I don't know if I hate cutting mats because I only do it a few times a year or if I only do it a few times a year because I hate it. If I did it more often I'd certainly be better at it which theoretically would mean it was easier for me. I mostly stick with standard, easy to find sizes. But once in a while I go off my rocker and want to do some goofy size and convince myself that it'll be great to save a bunch of money doing it myself. I just finished cutting a bunch of mats tonight and probably saved about $100. But now I'm all grumpy. If you've likewise taken leave of your senses, here are some tips (to supplement the instructions that come with your mat cutter) that may help you keep your sanity:
Use sharp knives
You'll need two knives: a mat cutter, which is a specialty tool that cuts those beautiful 45 degree angles for you, and a straight knife for cutting the outside edges. There are a lot of different styles of knives (I use a simple freehand cutter and a set of Exactos) but the single most important factor, the one thing that will make the difference between sweet success and miserable failure, will be their sharpness. I'm talking crazy, dangerously sharp here. You want knives so sharp that you're actually afraid of handling them. "On the edge of death" sharp.
The knives should sail through the mat board. If you find that cutting is difficult or you aren't getting smooth edges or you're just generally having a hard time, I'd bet good money that the cause of your problem is a dull knife.
Use a large, sturdy straight edge
I use a two-foot aluminum square for my straight edge. You really want something large and strong because you'll be working with large pieces of mat board and very sharp knives. It's also a lot easier to hold in place and safer if you can use your entire hand, so the wider the better. Mine is marked in 16ths but you won't need that level of precision. 1/8" markings are fine. Using a square makes it easier to draw lines that are perpendicular to the edges of the mat without a lot of fussing around.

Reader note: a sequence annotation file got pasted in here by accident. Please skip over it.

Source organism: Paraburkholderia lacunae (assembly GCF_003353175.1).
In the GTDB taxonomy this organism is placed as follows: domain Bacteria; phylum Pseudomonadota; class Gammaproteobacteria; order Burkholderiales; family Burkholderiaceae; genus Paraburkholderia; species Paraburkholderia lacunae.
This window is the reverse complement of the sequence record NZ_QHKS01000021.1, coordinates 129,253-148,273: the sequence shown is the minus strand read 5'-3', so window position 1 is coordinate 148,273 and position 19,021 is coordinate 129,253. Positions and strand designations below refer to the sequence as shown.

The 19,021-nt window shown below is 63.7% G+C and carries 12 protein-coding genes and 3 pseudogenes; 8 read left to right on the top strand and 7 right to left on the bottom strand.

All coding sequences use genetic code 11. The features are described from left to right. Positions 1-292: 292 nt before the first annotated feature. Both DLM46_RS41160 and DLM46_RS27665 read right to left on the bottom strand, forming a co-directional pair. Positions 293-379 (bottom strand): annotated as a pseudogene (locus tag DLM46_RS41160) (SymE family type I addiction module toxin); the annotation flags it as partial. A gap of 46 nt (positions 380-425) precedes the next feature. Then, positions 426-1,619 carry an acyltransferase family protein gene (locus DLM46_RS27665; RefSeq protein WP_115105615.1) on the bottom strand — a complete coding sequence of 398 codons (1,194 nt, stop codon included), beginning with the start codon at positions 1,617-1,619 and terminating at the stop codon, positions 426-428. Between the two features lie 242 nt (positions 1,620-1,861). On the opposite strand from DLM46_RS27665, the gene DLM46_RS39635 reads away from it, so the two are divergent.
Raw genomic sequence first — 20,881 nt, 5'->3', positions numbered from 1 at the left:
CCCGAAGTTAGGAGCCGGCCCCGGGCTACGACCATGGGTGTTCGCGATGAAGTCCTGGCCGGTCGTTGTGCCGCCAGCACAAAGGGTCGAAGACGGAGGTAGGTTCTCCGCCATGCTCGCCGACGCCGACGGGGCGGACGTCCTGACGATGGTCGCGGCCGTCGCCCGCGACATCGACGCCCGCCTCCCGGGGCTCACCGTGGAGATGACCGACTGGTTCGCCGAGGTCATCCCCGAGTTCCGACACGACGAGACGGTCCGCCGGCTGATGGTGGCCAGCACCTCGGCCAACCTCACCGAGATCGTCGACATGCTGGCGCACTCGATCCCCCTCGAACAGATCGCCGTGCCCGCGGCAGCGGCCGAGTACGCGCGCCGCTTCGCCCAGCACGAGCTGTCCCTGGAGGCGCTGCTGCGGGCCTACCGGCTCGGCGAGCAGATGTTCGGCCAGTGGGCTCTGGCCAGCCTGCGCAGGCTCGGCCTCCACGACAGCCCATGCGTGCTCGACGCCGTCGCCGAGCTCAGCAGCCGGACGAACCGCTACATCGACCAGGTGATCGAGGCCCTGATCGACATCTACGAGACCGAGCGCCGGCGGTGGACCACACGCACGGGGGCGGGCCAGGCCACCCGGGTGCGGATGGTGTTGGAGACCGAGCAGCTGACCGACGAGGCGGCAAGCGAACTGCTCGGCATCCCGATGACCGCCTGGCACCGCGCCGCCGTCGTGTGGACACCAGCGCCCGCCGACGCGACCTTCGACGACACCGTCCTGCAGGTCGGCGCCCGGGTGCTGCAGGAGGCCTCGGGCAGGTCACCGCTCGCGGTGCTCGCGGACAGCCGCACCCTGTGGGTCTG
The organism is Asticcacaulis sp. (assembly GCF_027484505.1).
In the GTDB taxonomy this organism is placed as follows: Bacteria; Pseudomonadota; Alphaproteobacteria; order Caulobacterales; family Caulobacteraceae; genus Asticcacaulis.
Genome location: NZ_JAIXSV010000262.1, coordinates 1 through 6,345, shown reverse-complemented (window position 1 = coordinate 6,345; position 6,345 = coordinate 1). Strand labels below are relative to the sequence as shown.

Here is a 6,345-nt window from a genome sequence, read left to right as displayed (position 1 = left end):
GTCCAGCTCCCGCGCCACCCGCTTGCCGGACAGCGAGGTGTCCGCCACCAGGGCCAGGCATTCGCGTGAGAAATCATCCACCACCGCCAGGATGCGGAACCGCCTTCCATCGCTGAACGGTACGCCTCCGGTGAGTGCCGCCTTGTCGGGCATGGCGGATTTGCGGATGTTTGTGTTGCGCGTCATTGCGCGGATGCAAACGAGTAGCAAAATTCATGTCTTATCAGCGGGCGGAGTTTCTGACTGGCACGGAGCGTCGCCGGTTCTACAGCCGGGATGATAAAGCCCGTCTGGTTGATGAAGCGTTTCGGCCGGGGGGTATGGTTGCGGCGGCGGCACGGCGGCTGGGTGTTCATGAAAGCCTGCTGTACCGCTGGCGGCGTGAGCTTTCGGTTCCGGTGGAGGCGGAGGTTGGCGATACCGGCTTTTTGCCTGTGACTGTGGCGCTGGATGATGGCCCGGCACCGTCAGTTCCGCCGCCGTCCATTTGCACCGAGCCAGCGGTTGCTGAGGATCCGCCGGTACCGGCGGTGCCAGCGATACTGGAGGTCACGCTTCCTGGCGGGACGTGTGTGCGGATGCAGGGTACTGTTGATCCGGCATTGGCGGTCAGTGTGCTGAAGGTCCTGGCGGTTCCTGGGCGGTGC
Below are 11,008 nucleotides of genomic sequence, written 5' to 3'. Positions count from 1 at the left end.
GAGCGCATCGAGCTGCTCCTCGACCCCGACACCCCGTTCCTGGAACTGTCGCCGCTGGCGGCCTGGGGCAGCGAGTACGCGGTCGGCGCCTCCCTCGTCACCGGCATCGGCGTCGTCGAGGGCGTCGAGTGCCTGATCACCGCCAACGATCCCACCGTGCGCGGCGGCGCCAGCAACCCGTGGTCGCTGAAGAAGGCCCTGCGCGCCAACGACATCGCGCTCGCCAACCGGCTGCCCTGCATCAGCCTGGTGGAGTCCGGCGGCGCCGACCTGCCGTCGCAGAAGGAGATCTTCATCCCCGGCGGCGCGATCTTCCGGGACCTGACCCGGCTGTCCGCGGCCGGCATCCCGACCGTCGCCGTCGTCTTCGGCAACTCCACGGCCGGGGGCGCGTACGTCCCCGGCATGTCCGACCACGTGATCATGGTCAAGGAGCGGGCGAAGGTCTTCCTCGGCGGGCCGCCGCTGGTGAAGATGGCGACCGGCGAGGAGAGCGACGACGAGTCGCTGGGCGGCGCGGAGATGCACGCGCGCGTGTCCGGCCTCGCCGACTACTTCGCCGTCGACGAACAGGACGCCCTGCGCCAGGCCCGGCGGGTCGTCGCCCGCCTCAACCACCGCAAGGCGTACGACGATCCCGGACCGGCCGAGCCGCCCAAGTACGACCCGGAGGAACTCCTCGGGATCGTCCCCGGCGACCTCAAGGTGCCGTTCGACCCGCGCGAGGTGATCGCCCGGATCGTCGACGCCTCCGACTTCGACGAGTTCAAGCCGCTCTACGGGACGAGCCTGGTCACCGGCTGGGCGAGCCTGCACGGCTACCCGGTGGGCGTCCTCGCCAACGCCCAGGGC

Use your frame backing as a template
Your mat should be the same size as the frame backing. Pop that out of the frame, line it up in a corner of your mat board and trace around the sides. Cut that out and you've got your work piece and you haven't even measured anything yet. There are a couple of approaches you can take for measuring the window but the simplest is to just put your photo onto it, measure the distance to each edge so you're sure you're centered, then trace around it. I like about a 2" border all the way around, sometimes slightly larger on the bottom edge. Your window needs to be about 1/4" smaller than the photo all the way around so now you just have to measure 1/4" marks around the inside of that first rectangle and draw the new, slightly smaller rectangle. Remember, you're making all of your marks on the back of the mat.
Use the same template for every mat
Once you've finished your first mat, you can now use that as a template for creating more. Put it in a corner of your mat board and trace the outside edge and the window. Then cut. Simple. If you're cutting a lot of mats this way, make sure you always use the same template for each one. If you keep using each newly cut mat as a template for the next one you may find that your mats are getting slightly larger with each generation.
If it's your first time, you're going to screw up. That's okay. Practice with the mat cutter on some scrap board until you can make clean straight cuts in a single pass. Once you're starting to feel like a samurai, move on to the real thing.
Use sharp knives
Have I mentioned that one already? Seriously, this is more important than anything else. If you don't have a sharp knife, don't bother. Even if you don't get so frustrated you want to take your own life, you'll never get decent results with a dull knife.